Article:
WASHINGTON – Earlier today, U.S. Senator Chris Murphy (D-Conn.) delivered a speech on the floor of the U.S. Senate on his view of the United States’ strategy to confront ISIS. The full text of Murphy’s speech is below:

Madame president, I haven’t watched the gruesome videos of the beheadings of James Foley and Steven Sotloff, and I have no plans to do so. I don’t think I need to in order to understand the brutality of ISIS, and the threat that this radical movement poses to our partners in the Middle East and Europe, and ultimately, to United States national security interests. As we stand here in the Capitol today with the flags at half-mast in remembrance of the 9/11 attacks, I think we all understand that we can’t just ignore this crisis and hope that it passes.

The risks are too high. ISIS presents a new, unique threat to global stability, and it must be met with a robust global response. And whether we like it or not, in today’s world of decentralized power, it is still up to the United States to lead this effort.

Last night, the President of the United States laid out a strong, compelling case for taking the fight to ISIS. I wholeheartedly agree with the imperative for action that he outlined. ISIS represents a serious threat, and we would betray our bond of trust with the world if we ignored it, simply because of a weariness here at home with protracted military engagements abroad.

And so for me, the question is not if, or whether, we should confront ISIS. Rather, it’s just about the most effective way to go about this important task. And, it’s about making sure this debate happens in the proper context. Americans today, more than ever, feel like they have lost control of their lives, of their ability to feel financially, economically, and even physically secure. These videos, and reports of ISIS’s unconscionable brutality, add to this feeling of insecurity. And they invoke rage –justifiable, appropriate rage – about those who would carry out such acts.

In this case, the fear and the anger that we feel about ISIS’s actions is complemented by a legitimate threat that this group poses. So we shouldn’t hesitate to act, simply because our desire to do so is fueled by the intense emotion that this enemy engenders in us. But our response – the details of our strategy – cannot be dictated by these impulses. Our plan of attack against ISIS needs to be well thought-out, nuanced, not rushed into because we feel an emotional compulsion to do something – anything – right now.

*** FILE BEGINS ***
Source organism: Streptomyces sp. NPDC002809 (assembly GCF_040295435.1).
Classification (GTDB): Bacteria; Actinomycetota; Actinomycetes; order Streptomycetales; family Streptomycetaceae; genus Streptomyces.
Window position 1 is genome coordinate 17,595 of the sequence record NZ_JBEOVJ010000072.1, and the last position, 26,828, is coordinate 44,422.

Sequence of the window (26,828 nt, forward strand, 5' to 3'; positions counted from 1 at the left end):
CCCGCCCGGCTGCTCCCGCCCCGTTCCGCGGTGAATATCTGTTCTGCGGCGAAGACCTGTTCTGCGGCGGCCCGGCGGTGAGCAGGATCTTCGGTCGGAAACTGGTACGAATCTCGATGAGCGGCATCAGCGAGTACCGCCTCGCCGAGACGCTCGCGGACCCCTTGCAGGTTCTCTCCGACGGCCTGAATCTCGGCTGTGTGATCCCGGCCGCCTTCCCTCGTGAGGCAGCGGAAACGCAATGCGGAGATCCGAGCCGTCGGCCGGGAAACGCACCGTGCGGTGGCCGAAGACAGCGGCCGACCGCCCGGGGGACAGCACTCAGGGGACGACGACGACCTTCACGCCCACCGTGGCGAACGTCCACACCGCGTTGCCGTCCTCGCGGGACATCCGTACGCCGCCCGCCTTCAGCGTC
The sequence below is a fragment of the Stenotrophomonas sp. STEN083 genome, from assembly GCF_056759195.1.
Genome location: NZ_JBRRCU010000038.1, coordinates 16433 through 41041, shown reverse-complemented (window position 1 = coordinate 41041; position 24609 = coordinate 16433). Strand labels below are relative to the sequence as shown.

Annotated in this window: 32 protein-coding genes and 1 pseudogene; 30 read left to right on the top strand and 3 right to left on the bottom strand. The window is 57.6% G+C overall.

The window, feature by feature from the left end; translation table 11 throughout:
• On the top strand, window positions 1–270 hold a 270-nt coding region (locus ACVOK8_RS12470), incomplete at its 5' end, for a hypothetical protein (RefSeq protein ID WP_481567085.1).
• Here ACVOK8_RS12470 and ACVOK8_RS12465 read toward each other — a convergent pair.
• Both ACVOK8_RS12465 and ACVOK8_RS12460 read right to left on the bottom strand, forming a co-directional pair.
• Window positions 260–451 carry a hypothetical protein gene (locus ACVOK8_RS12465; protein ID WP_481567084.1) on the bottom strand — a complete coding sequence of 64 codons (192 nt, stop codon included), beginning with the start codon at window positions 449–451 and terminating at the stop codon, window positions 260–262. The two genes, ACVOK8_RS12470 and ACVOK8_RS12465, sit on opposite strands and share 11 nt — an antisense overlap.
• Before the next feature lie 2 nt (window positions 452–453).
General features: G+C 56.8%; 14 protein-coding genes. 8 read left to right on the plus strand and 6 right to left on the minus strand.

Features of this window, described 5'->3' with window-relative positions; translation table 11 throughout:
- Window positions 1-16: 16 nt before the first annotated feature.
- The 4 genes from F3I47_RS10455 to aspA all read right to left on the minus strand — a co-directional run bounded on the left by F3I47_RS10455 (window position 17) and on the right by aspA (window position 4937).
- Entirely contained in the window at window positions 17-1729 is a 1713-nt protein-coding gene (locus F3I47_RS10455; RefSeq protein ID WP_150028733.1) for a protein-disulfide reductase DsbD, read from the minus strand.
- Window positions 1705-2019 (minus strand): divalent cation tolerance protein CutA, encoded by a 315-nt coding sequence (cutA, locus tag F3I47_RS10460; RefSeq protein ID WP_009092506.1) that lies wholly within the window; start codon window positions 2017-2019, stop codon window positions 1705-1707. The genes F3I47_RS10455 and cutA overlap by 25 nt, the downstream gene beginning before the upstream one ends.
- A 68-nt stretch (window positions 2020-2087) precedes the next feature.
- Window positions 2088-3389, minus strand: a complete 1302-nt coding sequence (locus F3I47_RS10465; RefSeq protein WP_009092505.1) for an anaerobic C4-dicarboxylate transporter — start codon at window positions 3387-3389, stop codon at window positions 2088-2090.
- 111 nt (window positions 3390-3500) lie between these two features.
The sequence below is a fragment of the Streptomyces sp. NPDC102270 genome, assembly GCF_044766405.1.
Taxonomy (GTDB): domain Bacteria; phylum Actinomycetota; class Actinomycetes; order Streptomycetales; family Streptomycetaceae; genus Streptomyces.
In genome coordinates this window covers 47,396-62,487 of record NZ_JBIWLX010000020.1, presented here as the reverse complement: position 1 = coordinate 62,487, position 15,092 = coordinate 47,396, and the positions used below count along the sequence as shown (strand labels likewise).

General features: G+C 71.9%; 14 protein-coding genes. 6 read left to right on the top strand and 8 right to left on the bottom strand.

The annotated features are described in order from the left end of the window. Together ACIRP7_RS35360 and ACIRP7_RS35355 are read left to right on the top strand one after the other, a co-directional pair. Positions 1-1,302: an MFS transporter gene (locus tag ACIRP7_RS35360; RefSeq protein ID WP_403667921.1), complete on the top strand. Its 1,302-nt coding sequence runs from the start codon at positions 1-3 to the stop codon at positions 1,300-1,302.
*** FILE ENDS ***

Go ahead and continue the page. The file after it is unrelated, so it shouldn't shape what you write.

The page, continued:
We’ve made that mistake in the past as a nation, and we shouldn’t misstep again. And we certainly shouldn’t allow election year politics to play into our calculations. This is a debate about ISIS, but it’s also a debate about how we’re going to meet a potential plethora of anti-Western extremist groups that are, and will, organize against us throughout the world. We’re creating a precedent for action, and we shouldn’t rush into action simply because we feel pressure to get something done before an election. As the President noted last night, and it’s important to repeat, ISIS today does not have imminent plans to attack the United States. That doesn’t diminish the necessity of taking them on, it simply means that we don’t need to engage in a panicked response.

And so today, Madame president, I want to lay out four principles that I believe should serve as the foundation of action against ISIS.

First, our strategy needs to be guided by the recognition that ISIS’s power comes in the first instance from a political vacuum in Iraq and Syria, and second, from a military vacuum. Any strategy must lead with economic and political tactics to undermine ISIS’s legitimacy, using military power as a tool to create the space for these efforts.

We can’t defeat an ideology of extremism with an air campaign. Bombs and drone strikes will not help win the hearts and minds of Sunnis who currently feel disenfranchised or ostracized by the Iraqi government. As with any conflict, the real solution has got to be political, and it must come from the people of the region. Elements of Iraq’s Sunni population will continue to support radical Islamic insurgents, or at best just passively allow them to operate, as long they don’t see any future for them in their country.

And so I applaud President Obama for making the centerpiece of his speech last night a call for continued efforts to create a truly inclusive political process in Iraq. The new Prime Minister has a difficult road ahead, and both Congress and our regional partners should do our part to support this tough political work. For instance, as a complement to the new military funding for operations in the Middle East, we should be debating funding for a surge in political and economic work in the region. If we are going to spend hundreds of millions of dollars dropping bombs inside Iraq, we and our allies should commit to double that amount to support the political efforts to empower moderates in the region.